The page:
I'd rather have the whole sub-PCB than just a replacement transistor because I have no way to test the sub-PCB I currently have, I only know that the one transistor is bad.

Do you have any thoughts on how I might prove the 1858-0044s are working? If I could just get a hold of a service manual for this machine, I'm sure it would have everything I need.

I think I'll have the guy I bought the calculator from send me the bad printers anyway. This way, I'll have a better chance of making one good printer out of three bad ones.

Do you know that your sub-PCB is operating correctly?

I sincerely thank you for your help, it means a lot to me.

Thanks again,


The service manual for the 97 is available on the museum DVD.


Hello Dan,
I need a little bit of time for check my spare sub-PCB for the 97's printer.

I'll inform you with a mail.




Sounds good, thanks!



I had thought about that, it may be a good idea to have all the manuals for every machine. I can think of times when it would have been nice to have them in the past.


Hi everyone,

I'm not sure how many people are still reading this, but I received some extra printers for my HP-97 and after changing out the bad transistor my printer had for a good one, it works!

The 0393 transistor near the motor power wires had an open Collector to Base junction. I'm not sure what caused this, but the calculator and printer work just fine now.

I would like to thank all who responded, it means a lot to me.

Thanks, I'm sure I'll be back soon,



As stated above, the printer works fine, but even after replacing the paper drive wheels following this thread and this slideshow, the printer still won't advance the paper like it should.

If the platen is held away from the print head, the print head it moves a little faster on the return stroke. Otherwise, the printer is very sluggish. If the paper is not helped along through the printer with a gentle pull, the motor moves very slowly, almost to the point of stalling.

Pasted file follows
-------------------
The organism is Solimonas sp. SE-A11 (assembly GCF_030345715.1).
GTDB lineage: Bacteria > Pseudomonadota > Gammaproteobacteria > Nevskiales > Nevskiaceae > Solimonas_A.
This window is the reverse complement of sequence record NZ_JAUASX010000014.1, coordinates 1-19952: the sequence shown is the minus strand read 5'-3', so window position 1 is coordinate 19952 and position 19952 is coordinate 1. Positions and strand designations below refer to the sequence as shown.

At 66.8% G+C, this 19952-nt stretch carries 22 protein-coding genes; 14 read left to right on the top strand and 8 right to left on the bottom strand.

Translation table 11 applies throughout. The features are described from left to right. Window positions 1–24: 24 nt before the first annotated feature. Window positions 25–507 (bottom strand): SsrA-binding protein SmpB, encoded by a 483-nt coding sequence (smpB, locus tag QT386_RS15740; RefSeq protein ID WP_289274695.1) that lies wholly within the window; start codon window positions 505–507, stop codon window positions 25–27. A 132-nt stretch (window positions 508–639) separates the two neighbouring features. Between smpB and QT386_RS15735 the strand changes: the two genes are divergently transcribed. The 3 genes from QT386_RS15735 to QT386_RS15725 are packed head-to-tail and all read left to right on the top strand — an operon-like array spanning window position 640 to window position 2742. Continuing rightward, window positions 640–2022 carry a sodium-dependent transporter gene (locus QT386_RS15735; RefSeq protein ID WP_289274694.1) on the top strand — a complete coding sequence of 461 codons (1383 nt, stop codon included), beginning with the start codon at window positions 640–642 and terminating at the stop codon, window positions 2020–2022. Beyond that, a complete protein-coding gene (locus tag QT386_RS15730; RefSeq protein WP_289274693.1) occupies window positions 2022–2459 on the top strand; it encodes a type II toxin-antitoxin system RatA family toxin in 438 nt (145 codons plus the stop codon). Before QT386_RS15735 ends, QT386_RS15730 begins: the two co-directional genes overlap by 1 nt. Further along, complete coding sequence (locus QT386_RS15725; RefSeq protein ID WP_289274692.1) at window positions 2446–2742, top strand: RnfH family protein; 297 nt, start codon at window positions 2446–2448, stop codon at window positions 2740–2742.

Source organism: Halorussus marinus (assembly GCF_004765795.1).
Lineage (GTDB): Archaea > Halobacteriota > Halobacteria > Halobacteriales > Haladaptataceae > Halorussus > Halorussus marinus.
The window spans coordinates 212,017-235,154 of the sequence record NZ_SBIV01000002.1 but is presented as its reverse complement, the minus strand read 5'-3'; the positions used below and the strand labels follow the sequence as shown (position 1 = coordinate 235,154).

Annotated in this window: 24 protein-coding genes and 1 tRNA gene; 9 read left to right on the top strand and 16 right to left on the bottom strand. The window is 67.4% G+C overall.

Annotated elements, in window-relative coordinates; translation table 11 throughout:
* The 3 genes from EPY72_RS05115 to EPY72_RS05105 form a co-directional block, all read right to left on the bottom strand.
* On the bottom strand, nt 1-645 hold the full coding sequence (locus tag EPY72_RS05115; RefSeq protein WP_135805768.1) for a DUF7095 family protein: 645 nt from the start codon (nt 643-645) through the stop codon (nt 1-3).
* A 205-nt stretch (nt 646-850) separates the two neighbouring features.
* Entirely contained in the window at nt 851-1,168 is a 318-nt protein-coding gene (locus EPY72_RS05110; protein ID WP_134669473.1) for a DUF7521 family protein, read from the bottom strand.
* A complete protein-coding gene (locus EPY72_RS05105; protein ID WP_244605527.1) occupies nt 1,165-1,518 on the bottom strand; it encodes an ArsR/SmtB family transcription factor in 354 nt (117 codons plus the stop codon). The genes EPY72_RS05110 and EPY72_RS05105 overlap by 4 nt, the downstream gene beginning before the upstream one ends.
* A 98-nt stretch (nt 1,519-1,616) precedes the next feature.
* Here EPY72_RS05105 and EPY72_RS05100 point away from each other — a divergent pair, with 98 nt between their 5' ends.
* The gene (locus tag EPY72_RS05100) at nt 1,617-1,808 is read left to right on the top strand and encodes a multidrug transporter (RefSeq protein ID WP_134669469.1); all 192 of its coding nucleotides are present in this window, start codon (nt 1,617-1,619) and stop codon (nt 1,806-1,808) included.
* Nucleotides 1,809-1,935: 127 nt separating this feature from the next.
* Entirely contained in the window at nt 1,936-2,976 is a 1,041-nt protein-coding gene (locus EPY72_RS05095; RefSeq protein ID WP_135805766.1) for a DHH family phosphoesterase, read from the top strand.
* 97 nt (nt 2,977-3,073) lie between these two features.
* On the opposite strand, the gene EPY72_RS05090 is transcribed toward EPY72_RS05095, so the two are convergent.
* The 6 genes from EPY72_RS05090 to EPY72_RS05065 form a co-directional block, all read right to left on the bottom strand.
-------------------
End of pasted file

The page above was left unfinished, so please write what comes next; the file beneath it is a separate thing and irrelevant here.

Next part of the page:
The paper advance wheels turn against the white nylon rollers that are behind the paper when it is present, and the nylon rollers themselves turn, but it's as if there's too much tension somewhere.

Any advice?



Well as you may have discovered already the paper feed operates using a cam actuated by the print head motion. When the pint head moves to the left approximately 1/4 of its travel the cam is at it lowest point this allows a ratchet on the right side of the paper feed shaft to jump ahead a tooth and then when the print head returns to the home position the cam (ramp?) on the print head rotates up advancing the paper. So with power off does the lead screw that moves the printhead move smoothly? Make sure the gear teeth and lead screw are free of debris, also make sure the platen behind the paper is properly seated. What I would do is remove the print mechanism and pop out the idler gear between the motor and the lead screw and turn the lead screw by hand, you should be able to feel if there are any binds in the head movement. When you are turning the lead screw by hand you should also be able to observe the operation of the paper feed. When turning it by hand there should be almost no difference in the effort required to turn the lead screw anywhere in its travel even when the cam is riding up to advance the paper. If it is not a mechanical issue then perhaps the motor might be suspect. Also watch out for the plastic idler between the motor and lead screw it is very common for the plastic to degrade and the teeth strip off the gear.


Hi Paul,

Thanks for the input, I figured it was probably mechanical binding somewhere. I also have two other motors to try in the printer if that doesn't solve it. I'll check it out when I have more time in the coming week.




Glad that things worked out.

It would be interesting to know a industry standard part/replacement for this transistor. Does anyone know?